International flights land at Male’s Ibrahim Nasir International Airport. From there it’s a 30-minute seaplane ride (US$738 a person for return flights, and free for children under 2) to Soneva Fushi International Airport (a few square metres of floating platform just off the island’s shores).

Automobiles

It may be one of the largest islands in the Maldives, but at just under 1.5km long you won’t need a car at the resort.

Worth getting out of bed for

The near-castaway seclusion of Kunfunadhoo Island is much of its appeal, so there’s little to do here but to savour Soneva Fushi’s natural charms and holistic body-pampering activities.

The island has four snorkelling access points; with manta rays and turtles regularly sighted on the house reef, entire days can easily be filled drifting gently above the marine spectacle. The hotel has masks and fins for guests, and a resident marine biologist who can organise private snorkelling trips and night swims to see octopus, sleeping parrot fish, lobster and bioluminescent plankton. There’s also a diving school for beginners and confirmed PADI divers alike.

Set around a pond and waterfall nestled in the jungle, the indulgent Six Senses spa is as much about soothing the soul as the body. Local coconut is used in body scrub and massages treatments, and there are massage workshops, meditation training and yoga classes too.

Little Smiths will be able to run riot when the new children’s den opens in October 2014. After a day spent splashing in their own swimming pools, scrambling through secret passageways and a pirate ship, or zipping down the water slides, they’ll have the best night’s sleep parents can dream of.
 

Local restaurants

The only restaurants and bars on the island are the hotel's own. Budding chefs can try their hands at Maldivian cooking classes using the hotel’s garden’s own produce.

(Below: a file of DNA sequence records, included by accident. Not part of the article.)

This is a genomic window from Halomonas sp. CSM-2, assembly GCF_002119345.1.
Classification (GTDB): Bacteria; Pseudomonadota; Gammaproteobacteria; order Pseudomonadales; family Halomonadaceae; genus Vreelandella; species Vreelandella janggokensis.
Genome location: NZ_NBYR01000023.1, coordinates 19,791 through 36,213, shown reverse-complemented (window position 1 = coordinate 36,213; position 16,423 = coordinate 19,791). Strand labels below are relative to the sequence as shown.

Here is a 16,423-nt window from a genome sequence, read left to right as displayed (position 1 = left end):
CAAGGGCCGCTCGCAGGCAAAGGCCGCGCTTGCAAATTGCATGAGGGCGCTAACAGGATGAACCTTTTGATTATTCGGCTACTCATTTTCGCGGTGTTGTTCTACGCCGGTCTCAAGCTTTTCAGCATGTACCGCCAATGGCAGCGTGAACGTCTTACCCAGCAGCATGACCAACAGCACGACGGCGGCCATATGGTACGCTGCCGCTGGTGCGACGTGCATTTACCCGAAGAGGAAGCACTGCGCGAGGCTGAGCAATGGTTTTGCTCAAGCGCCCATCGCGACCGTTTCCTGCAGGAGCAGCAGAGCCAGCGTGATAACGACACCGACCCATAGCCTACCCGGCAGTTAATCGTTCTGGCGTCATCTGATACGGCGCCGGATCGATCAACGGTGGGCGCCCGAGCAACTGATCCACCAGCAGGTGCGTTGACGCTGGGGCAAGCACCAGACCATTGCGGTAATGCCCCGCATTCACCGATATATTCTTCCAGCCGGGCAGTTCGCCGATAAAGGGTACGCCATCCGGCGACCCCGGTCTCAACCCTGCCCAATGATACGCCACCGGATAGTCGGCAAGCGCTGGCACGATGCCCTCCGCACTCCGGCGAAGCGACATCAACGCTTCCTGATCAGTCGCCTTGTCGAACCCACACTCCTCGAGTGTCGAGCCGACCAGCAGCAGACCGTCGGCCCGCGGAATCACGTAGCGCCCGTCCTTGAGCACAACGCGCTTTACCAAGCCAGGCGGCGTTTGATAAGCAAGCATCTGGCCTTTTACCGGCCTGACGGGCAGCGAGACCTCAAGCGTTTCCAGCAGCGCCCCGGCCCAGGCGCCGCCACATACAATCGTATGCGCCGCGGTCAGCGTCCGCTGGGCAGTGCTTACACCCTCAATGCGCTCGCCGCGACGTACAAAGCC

Reviews

Photos Soneva Fushi reviews

Anonymous review

To get to Maldivian island resort Soneva Fushi, you need to take a short hop on a seaplane from Malé airport. But first, you head to the airport lounge to be plied with amuse bouches, foreshadowing the level of attention lavished on you when you land. We're served drinks and snacks, then asked – in a seemingly random fashion – to choose our favourite smell from two oil samples, one minty and one lemony. We pick lemon.

Landing on water is pretty cool for a five and seven year old; it’s also quite thrilling for us slightly older kids. Our eldest, Tom, pipes up: ‘its very jungly, isnt it Mummy?’, which my wife and I think is a succinct summary of our first impressions. The island we were on before was more picture-postcard Maldives, whereas Soneva feels a bit more natural. If I'm totally honest, I’m not sure if I like it.

We’re greeted by beaming staff (in a genuine, not forced way), then our ‘man Friday’ Shamin takes us to our villa via a meandering, sandy path carved through the lush vegetation. Rather than our attendant or butler, Shamin is positioned more as a helpful friend, whom we all like. He explains that here we must relax, let him take care of everything and live by the hotel’s saying: ‘no news, no shoes’, which we do – we’re barefoot for almost the entire stay. When passing the Host Village; Shamin explains that staff are called hosts here, as they are hosting us, their guests, on the island. They live in the middle of the 1.5-kilometre-long and 0.5-kilometre-wide island – quite big by Maldives’ standards.

It’s definitely big enough to feel like an adventure for a couple of under-8s and there’s more than enough for this couple of 40-somethings, too. Our orientation tour passes by the Six Senses spa, the kitchen garden, the dive centre, the Barra Barra bar and the eco centre, which friends back home say we must visit.

We arrive at our private corner of the island and are shown around our indoor-outdoor living space. A lounge with giant orange-and-red day-beds works as the hub, with the master bedroom, kids’ room and a small kitchen just off it. Nothing from designer shops here; it’s more rustic, with an upcycled feel. It’s very comfortable and luxurious, just not in a shouty way. In fact, we learn that all furnishings are made on the island – impressive indeed. However, the real treats are at the front and back of our villa.